By Robert J. Semrad | Published October 14 2021 |
Consequences of a Foreclosure in Texas
Foreclosure! Foreclosure is a scary word with scary consequences. A foreclosure occurs, when the bank or your mortgage lender decides to take back possession of the property they are financing due to you, the borrower, defaulting on your mortgage payments.
If you are facing the prospect of foreclosure in Texas, you may be wondering what the consequences might be and how it will impact your credit score if the bank follows through on its threats to foreclose on your home.You may also be wondering how to stop that foreclosure. For all of those questions & more do not hesitate to call and speak to one of our experienced attorneys at DebtStoppers.
What Does a Foreclosure Look Like on Your Credit Report?
One of the most painful consequences of foreclosure is the damage it causes to your credit score! Generally, the foreclosure will appear on your credit report within three months of the lender initiating the foreclosure proceedings. As soon as the negative impact is reported on your credit report, you will notice an immediate lowering of your credit score and it will become more difficult for you to obtain new credit.
In addition to the foreclosure lowering your credit score, the consequences are amplified because the lender will also report any missed or delinquent payments that led up to the foreclosure. The reporting of these missed payments, combined with the reporting of the foreclosure, can be catastrophic to your credit score. Because missed payments lower credit scores more than any other derogatory entry, people who are foreclosed upon likely have already seen their score drop substantially before the proceedings even begin.
The negative impact of a foreclosure does not disappear overnight & can take years for you to recover! The negative mark by a lender that you have been the subject of a foreclosure will stay on your credit report for a period of 7 years! This will cause a lasting significant negative impact that is extremely difficult to recover from.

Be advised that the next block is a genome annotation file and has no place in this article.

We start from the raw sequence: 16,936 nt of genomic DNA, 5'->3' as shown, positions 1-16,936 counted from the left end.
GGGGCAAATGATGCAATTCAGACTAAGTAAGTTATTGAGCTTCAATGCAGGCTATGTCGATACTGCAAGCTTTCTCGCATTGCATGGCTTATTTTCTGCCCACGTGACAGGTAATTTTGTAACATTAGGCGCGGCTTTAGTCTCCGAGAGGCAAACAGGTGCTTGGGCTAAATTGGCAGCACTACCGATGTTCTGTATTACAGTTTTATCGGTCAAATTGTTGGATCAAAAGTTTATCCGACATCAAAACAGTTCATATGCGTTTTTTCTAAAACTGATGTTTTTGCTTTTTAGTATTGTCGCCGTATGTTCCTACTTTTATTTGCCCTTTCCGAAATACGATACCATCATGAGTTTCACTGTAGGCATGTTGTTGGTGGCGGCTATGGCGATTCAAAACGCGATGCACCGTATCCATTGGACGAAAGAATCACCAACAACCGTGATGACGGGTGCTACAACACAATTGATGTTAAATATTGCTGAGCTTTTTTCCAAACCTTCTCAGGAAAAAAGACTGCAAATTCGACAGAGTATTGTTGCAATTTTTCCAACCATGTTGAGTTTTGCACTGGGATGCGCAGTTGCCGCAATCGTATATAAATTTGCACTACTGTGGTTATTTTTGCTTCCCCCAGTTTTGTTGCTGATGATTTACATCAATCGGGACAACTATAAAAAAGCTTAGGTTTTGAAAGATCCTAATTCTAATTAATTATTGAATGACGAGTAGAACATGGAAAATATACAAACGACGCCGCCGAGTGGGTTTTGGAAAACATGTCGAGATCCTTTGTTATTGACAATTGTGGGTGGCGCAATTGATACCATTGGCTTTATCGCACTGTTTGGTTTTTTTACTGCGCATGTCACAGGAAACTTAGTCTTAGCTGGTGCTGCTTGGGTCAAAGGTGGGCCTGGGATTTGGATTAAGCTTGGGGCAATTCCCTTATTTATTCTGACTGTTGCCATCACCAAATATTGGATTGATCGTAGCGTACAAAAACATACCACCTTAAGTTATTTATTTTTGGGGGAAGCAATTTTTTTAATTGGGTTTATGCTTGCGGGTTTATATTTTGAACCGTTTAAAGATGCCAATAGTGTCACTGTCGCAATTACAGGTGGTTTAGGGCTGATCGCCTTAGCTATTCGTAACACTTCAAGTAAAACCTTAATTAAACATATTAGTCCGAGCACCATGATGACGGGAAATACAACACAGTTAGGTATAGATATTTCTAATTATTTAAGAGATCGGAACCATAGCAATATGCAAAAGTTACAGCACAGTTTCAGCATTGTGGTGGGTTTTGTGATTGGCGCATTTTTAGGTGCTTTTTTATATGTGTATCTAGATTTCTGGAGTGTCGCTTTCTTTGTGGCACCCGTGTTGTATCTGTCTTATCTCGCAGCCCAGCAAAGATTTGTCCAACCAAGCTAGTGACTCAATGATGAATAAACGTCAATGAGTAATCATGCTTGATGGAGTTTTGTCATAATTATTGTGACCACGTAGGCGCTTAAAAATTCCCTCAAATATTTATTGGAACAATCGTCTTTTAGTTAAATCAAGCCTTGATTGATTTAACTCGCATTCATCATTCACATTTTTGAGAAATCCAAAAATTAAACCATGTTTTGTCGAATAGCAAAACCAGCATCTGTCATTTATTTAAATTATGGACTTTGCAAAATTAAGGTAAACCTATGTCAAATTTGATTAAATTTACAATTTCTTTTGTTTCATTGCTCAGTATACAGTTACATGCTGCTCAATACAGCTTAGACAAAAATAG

Do You Still Owe Money After a Foreclosure?
Under Texas law, lenders can foreclose on a house without having to go to court. When you default on your mortgage, your lender can simply use the “power of sale” granted to them by the mortgage to sell the property at auction. That means you never have a chance to argue your case before a judge or a jury, you aren’t given the chance to try and cure any default & you can become homeless with your house being sold to the highest bidder at an auction. To make matters worse, even after the auction of your house, you can still owe money on the house if the sale price at auction is insufficient to cover what you owe on your loan.
Additionally, Texas law permits lenders to sue borrowers for what is known as a “deficiency judgment” within 2 years from the date of the sale--being the date your home was foreclosed on. This means you can lose your home, and the bank can still go after you for more money, and the consequences can continue for years to come.
How To Avoid a Foreclosure?
If you’re drowning in debts and have fallen behind on your mortgage payments, filing for bankruptcy is a surefire way to avoid the consequences of foreclosures in Texas. Unlike other methods such as mortgage modifications, bankruptcy can improve your financial situation in its entirety by addressing all of your unsecured debts as well. Additionally, while you are applying for a mortgage modification you are generally told not to pay your mortgage; this causes you to be further delinquent on your mortgage which can lead to additional negative reportings to the credit bureaus.
In Texas, Chapter 13 bankruptcy allows you to reduce and reorganize your debts into an affordable repayment plan that allows you to keep your home, furniture, car, retirement account and other belongings. As soon as you file a Chapter 13 bankruptcy with Debt Stoppers, you’ll also receive the benefits of the automatic stay, which prevents creditors from pursuing foreclosures and other collection activities against you! Even if foreclosure proceedings have already been initiated, the automatic stay granted by a Chapter 13 bankruptcy will stop the process and all of the associated consequences.
You’ve worked hard to build a good life for your family, and you don’t deserve to suffer the consequences of a foreclosure. If your bank is threatening to foreclose on your home, DebtStoppers in Dallas, Fort Worth can help.